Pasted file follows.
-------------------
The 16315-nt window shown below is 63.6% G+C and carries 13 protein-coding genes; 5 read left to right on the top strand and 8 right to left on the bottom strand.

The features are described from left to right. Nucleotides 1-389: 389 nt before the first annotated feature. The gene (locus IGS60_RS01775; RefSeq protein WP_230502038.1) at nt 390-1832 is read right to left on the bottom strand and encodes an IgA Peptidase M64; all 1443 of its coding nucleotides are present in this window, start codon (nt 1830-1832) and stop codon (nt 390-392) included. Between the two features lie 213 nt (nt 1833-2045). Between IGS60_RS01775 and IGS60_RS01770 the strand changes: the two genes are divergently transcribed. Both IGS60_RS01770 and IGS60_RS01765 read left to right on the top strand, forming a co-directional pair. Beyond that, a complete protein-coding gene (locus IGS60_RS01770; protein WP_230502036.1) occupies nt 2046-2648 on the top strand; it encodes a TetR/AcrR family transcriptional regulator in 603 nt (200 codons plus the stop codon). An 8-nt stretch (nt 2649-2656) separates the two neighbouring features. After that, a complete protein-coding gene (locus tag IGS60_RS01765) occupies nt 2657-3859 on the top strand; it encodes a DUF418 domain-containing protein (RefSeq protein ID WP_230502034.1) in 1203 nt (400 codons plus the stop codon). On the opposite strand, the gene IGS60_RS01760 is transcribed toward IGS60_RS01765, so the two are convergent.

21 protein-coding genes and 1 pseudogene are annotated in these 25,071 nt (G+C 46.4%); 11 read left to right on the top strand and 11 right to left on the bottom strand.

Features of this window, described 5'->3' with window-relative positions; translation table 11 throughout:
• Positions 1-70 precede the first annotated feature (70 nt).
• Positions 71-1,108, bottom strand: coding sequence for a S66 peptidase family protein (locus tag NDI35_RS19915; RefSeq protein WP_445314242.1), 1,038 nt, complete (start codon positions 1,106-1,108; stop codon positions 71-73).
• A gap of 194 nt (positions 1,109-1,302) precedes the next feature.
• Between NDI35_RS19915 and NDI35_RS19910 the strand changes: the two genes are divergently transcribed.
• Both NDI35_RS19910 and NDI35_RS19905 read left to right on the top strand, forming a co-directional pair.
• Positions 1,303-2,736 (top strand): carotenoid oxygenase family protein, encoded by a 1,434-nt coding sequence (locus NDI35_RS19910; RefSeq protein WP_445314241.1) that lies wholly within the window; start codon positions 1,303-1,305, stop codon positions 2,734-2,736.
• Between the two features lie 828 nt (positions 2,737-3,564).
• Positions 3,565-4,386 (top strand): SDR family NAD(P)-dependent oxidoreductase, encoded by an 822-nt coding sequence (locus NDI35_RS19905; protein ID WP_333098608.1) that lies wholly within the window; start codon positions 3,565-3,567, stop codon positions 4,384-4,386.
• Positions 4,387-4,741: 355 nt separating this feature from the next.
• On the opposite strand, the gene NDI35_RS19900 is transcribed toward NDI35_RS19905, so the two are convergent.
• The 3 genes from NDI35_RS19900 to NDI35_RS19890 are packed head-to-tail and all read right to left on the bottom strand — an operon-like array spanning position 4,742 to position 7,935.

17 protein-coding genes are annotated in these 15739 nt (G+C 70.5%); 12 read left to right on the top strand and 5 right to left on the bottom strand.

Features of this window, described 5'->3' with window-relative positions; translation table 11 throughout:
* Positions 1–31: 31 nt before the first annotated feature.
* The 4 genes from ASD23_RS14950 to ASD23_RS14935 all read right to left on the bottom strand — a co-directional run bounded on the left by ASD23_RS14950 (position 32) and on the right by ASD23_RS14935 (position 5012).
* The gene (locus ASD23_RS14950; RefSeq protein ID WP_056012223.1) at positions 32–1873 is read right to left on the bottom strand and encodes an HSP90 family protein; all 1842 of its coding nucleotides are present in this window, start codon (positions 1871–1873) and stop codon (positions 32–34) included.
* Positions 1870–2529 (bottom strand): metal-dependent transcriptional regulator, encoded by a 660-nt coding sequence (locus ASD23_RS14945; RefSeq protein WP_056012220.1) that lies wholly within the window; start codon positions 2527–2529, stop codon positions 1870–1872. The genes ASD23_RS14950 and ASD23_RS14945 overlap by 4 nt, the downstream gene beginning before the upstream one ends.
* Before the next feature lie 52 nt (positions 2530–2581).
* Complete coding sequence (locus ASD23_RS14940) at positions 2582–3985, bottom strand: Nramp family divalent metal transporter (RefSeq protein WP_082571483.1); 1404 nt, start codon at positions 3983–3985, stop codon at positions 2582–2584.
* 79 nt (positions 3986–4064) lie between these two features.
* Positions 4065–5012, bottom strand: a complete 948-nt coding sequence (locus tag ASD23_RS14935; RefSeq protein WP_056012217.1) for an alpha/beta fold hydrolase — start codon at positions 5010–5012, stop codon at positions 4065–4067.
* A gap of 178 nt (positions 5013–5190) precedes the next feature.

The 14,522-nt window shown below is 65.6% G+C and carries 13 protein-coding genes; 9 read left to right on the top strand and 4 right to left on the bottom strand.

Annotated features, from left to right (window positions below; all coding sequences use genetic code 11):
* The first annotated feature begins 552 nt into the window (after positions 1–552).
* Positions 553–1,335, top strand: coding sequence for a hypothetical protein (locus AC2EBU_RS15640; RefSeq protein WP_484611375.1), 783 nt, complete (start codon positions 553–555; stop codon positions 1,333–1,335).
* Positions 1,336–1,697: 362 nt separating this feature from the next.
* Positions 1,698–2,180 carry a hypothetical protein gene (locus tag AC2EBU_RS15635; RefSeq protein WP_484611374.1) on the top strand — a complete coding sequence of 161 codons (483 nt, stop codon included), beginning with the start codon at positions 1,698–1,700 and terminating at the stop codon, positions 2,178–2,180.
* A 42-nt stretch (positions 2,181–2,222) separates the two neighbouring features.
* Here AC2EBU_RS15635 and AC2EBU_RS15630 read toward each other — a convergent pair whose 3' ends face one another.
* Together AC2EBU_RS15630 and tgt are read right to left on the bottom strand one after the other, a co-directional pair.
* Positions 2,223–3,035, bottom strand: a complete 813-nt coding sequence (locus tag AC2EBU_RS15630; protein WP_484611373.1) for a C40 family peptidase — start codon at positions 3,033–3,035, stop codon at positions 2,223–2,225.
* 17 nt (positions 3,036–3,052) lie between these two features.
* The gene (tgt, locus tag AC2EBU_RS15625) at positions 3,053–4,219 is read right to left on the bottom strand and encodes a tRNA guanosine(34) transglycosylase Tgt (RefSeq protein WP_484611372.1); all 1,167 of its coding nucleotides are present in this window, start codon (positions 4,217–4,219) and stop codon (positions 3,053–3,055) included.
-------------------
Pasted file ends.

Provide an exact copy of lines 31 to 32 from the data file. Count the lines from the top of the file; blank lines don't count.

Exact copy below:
* Positions 1,336–1,697: 362 nt separating this feature from the next.
* Positions 1,698–2,180 carry a hypothetical protein gene (locus tag AC2EBU_RS15635; RefSeq protein WP_484611374.1) on the top strand — a complete coding sequence of 161 codons (483 nt, stop codon included), beginning with the start codon at positions 1,698–1,700 and terminating at the stop codon, positions 2,178–2,180.